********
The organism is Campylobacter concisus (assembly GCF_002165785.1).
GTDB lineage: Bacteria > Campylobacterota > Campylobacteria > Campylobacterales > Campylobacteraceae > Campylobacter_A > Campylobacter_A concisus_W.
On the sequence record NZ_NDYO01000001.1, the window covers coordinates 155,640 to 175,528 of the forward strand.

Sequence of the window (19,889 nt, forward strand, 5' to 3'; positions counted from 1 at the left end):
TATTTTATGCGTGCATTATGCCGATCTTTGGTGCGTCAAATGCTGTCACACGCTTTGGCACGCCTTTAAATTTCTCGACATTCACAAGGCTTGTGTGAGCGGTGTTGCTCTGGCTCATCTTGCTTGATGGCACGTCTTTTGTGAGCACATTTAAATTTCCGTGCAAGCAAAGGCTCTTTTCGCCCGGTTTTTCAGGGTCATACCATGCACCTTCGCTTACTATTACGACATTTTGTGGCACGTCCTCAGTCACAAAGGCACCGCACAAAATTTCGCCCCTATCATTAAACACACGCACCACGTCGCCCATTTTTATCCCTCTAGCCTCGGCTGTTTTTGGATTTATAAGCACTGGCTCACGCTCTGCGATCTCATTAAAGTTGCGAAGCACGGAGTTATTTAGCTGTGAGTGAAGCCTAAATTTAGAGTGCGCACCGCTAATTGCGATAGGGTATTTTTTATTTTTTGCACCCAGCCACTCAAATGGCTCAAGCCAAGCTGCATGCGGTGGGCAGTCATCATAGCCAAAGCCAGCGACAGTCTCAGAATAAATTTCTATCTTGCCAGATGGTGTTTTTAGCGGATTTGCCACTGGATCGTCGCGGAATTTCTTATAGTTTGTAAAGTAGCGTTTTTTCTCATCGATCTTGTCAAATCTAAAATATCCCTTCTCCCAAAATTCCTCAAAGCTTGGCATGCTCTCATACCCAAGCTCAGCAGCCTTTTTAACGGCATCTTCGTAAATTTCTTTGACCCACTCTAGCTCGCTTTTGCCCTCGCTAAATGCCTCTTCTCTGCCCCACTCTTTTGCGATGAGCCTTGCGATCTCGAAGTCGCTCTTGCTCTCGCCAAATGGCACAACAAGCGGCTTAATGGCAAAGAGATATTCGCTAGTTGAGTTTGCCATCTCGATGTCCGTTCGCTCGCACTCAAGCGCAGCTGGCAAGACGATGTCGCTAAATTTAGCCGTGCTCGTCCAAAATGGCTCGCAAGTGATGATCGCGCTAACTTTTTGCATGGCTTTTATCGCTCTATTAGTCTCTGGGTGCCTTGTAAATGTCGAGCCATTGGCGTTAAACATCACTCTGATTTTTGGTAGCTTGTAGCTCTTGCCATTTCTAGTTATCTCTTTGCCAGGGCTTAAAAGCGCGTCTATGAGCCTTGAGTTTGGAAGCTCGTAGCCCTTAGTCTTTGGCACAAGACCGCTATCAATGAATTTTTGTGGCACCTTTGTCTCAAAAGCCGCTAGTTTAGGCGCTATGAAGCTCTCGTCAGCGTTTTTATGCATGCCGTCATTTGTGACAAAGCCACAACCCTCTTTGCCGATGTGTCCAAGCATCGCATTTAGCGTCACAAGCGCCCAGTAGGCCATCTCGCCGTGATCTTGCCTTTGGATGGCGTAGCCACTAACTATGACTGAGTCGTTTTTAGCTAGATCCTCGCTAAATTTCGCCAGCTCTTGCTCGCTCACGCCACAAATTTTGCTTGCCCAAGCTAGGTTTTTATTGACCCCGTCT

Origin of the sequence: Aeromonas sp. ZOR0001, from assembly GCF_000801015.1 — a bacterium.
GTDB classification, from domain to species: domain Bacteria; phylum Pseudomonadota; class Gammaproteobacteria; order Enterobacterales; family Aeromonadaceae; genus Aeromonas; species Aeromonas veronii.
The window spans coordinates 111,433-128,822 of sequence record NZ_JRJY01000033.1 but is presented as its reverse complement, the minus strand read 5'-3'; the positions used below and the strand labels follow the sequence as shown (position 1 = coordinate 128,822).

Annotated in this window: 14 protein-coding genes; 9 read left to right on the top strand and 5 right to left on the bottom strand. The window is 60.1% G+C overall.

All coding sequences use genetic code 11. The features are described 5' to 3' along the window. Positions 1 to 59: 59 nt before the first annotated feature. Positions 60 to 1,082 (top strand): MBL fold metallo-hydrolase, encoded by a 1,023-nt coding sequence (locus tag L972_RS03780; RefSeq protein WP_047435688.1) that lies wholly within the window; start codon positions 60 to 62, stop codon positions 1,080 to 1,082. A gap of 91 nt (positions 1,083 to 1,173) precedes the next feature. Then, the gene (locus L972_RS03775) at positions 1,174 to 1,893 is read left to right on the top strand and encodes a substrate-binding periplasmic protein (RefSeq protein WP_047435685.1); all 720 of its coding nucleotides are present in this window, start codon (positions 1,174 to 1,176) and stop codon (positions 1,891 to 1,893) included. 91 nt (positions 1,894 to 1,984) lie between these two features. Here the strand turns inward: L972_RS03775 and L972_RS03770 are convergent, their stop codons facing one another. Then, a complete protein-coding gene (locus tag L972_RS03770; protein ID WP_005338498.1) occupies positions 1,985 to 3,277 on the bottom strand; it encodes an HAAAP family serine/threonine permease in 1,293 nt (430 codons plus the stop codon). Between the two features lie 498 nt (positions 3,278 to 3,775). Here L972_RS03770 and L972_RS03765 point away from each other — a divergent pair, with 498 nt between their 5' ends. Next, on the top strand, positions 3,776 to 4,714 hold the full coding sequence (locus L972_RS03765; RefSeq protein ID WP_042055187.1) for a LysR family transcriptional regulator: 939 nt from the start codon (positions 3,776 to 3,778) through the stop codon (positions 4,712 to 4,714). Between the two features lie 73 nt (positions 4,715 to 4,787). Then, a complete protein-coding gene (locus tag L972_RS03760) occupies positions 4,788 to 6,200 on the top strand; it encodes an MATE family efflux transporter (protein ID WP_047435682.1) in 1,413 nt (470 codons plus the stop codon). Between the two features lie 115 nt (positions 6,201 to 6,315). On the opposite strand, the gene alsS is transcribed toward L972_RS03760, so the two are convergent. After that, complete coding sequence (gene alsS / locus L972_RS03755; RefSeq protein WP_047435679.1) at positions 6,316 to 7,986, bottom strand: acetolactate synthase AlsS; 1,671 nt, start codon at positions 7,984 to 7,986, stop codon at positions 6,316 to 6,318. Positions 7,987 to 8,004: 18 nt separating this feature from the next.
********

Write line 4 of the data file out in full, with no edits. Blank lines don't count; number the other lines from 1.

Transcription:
Sequence of the window (19,889 nt, forward strand, 5' to 3'; positions counted from 1 at the left end):